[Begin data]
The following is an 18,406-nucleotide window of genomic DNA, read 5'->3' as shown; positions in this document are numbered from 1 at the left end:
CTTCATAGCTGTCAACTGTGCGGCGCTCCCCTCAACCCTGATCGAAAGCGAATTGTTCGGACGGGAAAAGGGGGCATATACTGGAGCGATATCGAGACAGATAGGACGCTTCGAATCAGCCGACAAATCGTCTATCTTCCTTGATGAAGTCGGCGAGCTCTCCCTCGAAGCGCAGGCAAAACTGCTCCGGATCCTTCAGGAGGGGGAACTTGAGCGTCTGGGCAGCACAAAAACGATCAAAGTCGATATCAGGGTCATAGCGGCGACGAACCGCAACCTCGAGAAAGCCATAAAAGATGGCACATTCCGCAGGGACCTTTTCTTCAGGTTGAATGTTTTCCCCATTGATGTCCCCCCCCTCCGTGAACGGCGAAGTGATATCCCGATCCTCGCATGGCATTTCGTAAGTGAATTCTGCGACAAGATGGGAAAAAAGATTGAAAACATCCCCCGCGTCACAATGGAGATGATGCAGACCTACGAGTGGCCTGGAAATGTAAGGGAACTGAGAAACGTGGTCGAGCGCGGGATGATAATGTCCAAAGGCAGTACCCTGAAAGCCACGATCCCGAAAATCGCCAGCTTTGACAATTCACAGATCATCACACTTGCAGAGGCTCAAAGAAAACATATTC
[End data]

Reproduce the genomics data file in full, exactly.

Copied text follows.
The following is an 18,406-nucleotide window of genomic DNA, read 5'->3' as shown; positions in this document are numbered from 1 at the left end:
CTTCATAGCTGTCAACTGTGCGGCGCTCCCCTCAACCCTGATCGAAAGCGAATTGTTCGGACGGGAAAAGGGGGCATATACTGGAGCGATATCGAGACAGATAGGACGCTTCGAATCAGCCGACAAATCGTCTATCTTCCTTGATGAAGTCGGCGAGCTCTCCCTCGAAGCGCAGGCAAAACTGCTCCGGATCCTTCAGGAGGGGGAACTTGAGCGTCTGGGCAGCACAAAAACGATCAAAGTCGATATCAGGGTCATAGCGGCGACGAACCGCAACCTCGAGAAAGCCATAAAAGATGGCACATTCCGCAGGGACCTTTTCTTCAGGTTGAATGTTTTCCCCATTGATGTCCCCCCCCTCCGTGAACGGCGAAGTGATATCCCGATCCTCGCATGGCATTTCGTAAGTGAATTCTGCGACAAGATGGGAAAAAAGATTGAAAACATCCCCCGCGTCACAATGGAGATGATGCAGACCTACGAGTGGCCTGGAAATGTAAGGGAACTGAGAAACGTGGTCGAGCGCGGGATGATAATGTCCAAAGGCAGTACCCTGAAAGCCACGATCCCGAAAATCGCCAGCTTTGACAATTCACAGATCATCACACTTGCAGAGGCTCAAAGAAAACATATTC